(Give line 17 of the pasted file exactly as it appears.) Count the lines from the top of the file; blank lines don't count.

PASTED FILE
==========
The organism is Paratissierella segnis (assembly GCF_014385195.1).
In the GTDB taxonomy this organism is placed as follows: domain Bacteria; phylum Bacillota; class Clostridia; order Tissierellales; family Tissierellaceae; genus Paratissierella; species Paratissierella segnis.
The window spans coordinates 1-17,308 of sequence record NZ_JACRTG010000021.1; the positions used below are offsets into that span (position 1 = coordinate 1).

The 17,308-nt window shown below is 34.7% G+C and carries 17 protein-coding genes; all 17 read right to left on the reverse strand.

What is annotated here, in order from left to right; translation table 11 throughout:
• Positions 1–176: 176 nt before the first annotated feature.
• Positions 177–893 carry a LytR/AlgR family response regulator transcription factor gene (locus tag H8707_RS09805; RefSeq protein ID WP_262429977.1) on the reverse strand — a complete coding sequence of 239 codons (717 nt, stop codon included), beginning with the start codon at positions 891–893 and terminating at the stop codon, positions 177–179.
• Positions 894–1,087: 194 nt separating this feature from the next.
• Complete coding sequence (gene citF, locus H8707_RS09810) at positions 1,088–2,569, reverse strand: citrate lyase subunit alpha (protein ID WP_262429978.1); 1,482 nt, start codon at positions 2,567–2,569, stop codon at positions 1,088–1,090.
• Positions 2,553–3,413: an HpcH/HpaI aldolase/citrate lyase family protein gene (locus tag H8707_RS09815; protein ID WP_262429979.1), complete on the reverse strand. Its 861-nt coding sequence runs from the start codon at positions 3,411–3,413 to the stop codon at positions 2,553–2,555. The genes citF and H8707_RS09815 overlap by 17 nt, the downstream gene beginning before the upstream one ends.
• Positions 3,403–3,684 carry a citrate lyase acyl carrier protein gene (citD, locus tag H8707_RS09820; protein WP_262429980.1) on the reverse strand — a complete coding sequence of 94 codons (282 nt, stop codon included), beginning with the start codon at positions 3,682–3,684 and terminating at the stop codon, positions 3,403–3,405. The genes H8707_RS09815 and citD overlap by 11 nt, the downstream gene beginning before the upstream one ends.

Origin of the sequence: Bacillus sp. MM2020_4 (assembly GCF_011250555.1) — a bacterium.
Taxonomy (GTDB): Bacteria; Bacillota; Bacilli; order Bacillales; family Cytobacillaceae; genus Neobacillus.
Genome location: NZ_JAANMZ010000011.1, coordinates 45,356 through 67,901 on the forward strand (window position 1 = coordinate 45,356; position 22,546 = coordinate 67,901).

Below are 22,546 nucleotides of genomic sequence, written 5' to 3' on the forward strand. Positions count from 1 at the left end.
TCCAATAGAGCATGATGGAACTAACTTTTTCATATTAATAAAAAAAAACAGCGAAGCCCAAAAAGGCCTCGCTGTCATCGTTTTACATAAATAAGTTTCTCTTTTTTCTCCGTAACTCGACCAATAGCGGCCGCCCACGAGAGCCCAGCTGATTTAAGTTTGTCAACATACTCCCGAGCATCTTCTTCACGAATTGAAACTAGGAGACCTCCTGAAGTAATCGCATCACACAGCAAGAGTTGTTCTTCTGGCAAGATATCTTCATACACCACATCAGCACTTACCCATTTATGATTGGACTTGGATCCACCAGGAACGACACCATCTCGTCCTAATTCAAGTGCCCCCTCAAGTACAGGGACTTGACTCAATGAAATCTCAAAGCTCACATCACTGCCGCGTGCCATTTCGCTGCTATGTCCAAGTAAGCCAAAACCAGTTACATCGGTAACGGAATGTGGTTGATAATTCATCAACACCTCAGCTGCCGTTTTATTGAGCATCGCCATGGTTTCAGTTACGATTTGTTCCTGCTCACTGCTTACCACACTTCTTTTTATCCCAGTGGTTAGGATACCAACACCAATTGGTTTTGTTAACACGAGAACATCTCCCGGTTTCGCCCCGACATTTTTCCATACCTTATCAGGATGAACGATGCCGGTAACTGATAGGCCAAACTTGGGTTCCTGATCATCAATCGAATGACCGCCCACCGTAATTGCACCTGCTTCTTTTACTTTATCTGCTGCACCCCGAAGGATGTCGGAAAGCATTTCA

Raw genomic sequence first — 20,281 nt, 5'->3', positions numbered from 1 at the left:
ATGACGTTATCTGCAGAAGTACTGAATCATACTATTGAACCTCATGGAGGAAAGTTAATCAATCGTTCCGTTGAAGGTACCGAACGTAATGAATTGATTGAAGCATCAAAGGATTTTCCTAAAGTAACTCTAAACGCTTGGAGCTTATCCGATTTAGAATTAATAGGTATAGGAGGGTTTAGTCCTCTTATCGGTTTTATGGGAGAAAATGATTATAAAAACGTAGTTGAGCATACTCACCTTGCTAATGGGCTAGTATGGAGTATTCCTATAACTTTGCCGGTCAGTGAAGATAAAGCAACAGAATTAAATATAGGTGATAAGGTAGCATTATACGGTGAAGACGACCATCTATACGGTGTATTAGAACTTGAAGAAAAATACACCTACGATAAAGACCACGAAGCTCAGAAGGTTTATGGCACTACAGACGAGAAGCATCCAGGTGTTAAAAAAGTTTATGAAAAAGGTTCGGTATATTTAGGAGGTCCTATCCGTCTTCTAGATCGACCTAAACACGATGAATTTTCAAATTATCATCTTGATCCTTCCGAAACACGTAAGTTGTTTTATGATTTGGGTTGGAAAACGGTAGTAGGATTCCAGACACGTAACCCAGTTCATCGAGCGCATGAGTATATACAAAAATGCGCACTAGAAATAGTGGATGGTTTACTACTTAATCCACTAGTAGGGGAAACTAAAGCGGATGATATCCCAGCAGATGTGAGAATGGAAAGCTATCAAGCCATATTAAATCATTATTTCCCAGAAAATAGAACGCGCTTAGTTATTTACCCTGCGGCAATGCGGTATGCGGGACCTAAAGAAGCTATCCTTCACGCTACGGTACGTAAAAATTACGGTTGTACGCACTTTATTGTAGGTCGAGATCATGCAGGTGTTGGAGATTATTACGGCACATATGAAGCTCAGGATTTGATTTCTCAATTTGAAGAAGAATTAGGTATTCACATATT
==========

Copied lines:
Raw genomic sequence first — 20,281 nt, 5'->3', positions numbered from 1 at the left: